Josh Brolin Enters the Noir World of Frank Miller’s ‘Sin City’

Front Row Features

HOLLYWOOD—Josh Brolin enters the dark, sexy world of Frank Miller’s and Robert Rodriguez’s “Sin City: A Dame to Kill For,” as a private investigator who comes face to face with the woman (Eva Green) who broke his heart, sending him on an alcohol-fueled spiral four years earlier. He instantly falls back under her spell, even though he instinctively knows she’s bad news.

The Dwight McCarthy character he plays is the same one played by Clive Owen in the original 2005 crime drama based on Miller’s bullets and babes-filled graphic novels.

Miller, who created the popular graphic novels and co-directs the sequel with Rodriguez as he did with the first, describes Dwight as a metaphorical figure.

“He’s the character that changes the most over time in ‘Sin City,’” he says.

When Ava Lord (Green) begs Dwight to save her, he feels compelled to become her protector again, even though it means putting his own life at risk. He’s even willing to kill for her. (Hence, the title.) Three other Miller-penned stories are sprinkled throughout the stylish crime thriller, which also stars Joseph Gordon-Levitt, Jessica Alba, Powers Boothe, Rosario Dawson, Bruce Willis and Mickey Rourke (reprising his beloved Marv character).

Brolin’s Dwight is a man of few words but his inner thoughts come across through the actor’s narration.

The 46-year-old son of famed actor James Brolin has established himself as a reliable leading man in his long career that began when he was a teen. He starred in the classic childhood adventure fantasy “The Goonies.” As an adult, he has delivered memorable performances in “No Country for Old Men,” “Milk,” the remake of “True Grit” and most recently he provided the voice of Thanos in this summer’s smash hit “Guardians of the Galaxy.” He previously worked with Rodriguez on the 2006 film “Grindhouse,” starring in in the Planet Terror segment. He recently wrapped the P.T. Anderson dramedy “Inherent Vice,” co-starring Reese Witherspoon and Joaquin Phoenix, due out in December.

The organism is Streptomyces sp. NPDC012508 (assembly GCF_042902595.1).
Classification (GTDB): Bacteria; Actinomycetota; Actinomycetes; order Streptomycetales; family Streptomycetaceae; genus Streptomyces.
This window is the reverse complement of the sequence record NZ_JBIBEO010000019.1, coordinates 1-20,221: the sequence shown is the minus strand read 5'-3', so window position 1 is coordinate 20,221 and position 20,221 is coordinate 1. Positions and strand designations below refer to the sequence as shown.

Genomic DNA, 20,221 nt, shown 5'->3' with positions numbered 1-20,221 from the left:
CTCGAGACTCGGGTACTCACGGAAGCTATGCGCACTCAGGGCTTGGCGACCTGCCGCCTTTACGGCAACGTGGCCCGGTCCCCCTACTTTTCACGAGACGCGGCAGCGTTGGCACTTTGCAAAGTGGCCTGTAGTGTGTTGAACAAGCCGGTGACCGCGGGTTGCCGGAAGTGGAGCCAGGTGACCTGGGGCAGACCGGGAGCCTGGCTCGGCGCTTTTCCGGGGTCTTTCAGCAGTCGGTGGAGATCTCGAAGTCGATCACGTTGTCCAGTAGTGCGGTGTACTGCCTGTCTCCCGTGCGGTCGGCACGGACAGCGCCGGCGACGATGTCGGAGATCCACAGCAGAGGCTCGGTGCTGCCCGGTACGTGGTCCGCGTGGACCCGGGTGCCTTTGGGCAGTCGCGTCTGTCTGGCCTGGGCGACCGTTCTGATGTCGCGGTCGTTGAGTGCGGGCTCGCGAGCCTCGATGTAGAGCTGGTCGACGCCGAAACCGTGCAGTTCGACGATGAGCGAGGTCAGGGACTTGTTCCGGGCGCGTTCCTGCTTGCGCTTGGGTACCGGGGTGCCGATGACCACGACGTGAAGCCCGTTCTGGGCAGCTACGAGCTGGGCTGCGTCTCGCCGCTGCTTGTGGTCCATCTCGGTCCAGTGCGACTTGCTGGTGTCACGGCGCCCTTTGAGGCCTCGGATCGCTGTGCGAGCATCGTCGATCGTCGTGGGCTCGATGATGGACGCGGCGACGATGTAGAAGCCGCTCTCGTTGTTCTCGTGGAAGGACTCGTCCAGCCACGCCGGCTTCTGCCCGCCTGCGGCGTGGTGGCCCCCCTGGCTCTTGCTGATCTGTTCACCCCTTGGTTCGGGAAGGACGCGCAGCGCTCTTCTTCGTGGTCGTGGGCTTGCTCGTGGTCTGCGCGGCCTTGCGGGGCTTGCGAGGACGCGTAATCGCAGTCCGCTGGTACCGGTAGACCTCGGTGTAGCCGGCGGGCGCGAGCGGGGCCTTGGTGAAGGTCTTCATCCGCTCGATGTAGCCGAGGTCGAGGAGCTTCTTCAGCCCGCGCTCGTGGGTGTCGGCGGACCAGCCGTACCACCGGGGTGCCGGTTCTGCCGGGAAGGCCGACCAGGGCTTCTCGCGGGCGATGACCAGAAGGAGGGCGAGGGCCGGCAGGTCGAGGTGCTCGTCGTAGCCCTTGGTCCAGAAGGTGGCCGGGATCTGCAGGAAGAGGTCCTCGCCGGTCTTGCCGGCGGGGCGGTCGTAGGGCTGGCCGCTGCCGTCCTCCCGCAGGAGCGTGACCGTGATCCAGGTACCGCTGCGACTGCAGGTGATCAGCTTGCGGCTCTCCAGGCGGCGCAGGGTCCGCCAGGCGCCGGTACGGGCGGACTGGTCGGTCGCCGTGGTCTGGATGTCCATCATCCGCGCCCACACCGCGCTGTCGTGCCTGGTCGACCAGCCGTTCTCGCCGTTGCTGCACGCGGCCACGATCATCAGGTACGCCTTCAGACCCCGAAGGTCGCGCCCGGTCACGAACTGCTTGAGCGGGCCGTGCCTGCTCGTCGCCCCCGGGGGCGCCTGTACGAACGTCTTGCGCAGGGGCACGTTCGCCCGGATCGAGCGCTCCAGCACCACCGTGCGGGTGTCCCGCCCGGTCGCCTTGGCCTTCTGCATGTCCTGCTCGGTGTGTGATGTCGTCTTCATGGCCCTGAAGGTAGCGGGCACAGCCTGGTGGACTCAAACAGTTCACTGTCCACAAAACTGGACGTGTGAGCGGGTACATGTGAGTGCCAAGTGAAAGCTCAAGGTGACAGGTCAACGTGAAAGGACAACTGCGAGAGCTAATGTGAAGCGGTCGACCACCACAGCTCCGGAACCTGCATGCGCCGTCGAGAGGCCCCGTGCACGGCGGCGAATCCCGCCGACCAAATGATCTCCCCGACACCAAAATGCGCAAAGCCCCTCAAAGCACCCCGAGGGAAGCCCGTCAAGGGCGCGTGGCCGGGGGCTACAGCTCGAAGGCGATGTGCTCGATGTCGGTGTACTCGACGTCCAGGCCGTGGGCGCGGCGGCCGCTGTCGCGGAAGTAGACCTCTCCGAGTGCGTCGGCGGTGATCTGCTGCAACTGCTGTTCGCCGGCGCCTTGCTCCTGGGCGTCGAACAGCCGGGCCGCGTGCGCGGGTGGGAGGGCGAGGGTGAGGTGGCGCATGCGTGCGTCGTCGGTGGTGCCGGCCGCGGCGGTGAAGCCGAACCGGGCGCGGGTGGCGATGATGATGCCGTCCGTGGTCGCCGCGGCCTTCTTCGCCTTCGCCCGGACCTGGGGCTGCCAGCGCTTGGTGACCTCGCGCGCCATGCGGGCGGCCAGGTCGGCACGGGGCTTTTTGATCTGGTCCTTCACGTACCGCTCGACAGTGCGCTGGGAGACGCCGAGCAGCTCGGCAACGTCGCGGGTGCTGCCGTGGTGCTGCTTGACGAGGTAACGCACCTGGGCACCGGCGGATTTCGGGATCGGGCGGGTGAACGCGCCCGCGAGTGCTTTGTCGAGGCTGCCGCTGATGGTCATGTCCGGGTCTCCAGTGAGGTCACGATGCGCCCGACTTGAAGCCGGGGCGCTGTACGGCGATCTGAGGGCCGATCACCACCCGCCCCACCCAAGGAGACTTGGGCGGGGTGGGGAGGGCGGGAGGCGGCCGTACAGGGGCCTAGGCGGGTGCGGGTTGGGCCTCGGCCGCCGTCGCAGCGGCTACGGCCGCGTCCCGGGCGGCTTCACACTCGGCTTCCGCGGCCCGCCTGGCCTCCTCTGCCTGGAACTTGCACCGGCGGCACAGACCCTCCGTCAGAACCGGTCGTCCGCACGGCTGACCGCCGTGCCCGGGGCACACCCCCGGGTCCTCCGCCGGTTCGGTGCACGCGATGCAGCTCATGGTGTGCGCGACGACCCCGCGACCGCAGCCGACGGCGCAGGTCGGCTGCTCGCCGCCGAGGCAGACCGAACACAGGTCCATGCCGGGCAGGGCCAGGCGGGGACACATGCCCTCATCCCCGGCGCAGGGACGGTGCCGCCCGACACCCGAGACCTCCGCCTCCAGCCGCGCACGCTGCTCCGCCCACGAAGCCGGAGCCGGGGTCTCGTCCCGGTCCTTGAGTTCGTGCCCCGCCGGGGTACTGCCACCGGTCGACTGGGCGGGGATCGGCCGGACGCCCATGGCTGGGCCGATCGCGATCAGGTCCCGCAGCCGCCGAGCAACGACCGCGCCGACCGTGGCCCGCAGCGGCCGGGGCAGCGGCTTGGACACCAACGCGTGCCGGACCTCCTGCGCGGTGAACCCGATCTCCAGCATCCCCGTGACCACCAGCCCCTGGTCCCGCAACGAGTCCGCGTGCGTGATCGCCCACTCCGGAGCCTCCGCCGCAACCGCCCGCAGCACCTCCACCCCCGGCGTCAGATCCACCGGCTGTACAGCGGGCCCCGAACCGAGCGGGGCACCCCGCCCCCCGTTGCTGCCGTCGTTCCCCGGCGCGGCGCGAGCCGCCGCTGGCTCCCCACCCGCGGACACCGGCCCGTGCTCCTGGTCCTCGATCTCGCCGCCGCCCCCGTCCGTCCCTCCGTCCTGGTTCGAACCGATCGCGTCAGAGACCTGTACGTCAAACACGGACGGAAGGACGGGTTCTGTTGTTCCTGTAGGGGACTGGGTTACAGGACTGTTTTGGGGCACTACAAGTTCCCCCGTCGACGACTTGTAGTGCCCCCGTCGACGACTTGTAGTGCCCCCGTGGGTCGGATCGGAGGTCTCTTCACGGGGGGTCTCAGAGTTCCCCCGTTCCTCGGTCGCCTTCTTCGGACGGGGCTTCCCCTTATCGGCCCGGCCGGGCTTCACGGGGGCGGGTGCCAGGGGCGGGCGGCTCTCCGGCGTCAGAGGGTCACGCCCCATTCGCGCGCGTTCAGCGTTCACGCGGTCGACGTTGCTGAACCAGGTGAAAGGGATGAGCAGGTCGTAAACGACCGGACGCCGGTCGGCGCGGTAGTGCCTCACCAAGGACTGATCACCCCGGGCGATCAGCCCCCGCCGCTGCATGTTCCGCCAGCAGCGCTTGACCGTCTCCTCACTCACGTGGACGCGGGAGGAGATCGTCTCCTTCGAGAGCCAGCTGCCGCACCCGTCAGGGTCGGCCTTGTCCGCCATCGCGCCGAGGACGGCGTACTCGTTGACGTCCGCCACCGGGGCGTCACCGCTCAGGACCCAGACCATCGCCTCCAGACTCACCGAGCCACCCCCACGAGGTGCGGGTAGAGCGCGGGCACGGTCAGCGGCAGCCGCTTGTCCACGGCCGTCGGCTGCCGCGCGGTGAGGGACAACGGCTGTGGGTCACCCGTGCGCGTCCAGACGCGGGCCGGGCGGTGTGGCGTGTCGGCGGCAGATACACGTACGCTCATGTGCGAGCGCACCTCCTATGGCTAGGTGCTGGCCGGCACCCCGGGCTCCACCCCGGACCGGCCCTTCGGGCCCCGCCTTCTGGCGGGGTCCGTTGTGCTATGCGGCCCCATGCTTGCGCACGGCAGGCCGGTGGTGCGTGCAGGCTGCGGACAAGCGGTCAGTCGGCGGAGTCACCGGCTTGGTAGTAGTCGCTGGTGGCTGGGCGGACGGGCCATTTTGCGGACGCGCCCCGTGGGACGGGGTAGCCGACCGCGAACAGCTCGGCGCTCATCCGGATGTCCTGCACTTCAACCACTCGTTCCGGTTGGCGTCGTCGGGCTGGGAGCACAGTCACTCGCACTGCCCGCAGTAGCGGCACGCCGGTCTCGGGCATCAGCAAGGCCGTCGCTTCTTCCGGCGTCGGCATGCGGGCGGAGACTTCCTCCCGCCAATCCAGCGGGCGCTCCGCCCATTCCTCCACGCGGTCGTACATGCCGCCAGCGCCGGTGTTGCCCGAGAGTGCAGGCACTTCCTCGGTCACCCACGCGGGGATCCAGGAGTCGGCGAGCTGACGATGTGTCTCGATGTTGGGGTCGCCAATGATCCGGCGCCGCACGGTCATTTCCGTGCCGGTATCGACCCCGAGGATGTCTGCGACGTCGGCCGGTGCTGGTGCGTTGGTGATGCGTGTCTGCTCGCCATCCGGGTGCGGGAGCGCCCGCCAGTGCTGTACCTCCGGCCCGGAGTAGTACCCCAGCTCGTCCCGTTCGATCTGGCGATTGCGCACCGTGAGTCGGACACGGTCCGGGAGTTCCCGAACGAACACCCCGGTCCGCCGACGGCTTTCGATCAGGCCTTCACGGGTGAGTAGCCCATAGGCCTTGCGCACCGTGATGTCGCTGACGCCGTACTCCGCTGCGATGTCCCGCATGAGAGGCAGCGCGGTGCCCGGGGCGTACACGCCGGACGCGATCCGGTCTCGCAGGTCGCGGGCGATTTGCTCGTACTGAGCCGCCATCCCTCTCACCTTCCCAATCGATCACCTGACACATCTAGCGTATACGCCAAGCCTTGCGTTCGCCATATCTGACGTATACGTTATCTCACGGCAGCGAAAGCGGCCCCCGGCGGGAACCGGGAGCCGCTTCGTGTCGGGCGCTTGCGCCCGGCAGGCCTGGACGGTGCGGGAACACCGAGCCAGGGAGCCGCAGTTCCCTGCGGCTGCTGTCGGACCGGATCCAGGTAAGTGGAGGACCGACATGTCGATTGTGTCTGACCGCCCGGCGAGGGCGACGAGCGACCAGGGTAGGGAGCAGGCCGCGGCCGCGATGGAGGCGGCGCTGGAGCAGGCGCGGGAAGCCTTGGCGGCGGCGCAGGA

Dressed sharply in a grey suit for a press conference, Brolin recently spoke about joining the “Sin City” franchise and playing a man overwhelmed by the allure of a beautiful but dangerous woman.

Q: To step foot into this city that Frank Miller has created, there’s an anachronistic quality to it. The dialogue isn’t naturalistic and there are such extremes. What were the challenges and opportunity that came with that?

Brolin: As an actor who has been doing this for 30 years, every movie you’re trying to figure out a way to make it more naturalistic and more organic to humanity. You have lines like, “Never let the monster out,” and stuff like that. It’s hard. You have to find a cadence. The cadence doesn’t come to you. As I said at Comic-Con, it’s the kind of movie that you really have to dive into. You can’t really manipulate the movie. You can’t manipulate Frank Miller’s mind. Many have tried. The fact that Robert’s the only one that’s gotten Frank to trust him with a wonderful movie says something about him.

Q: Did you go back and watch the original “Sin City?”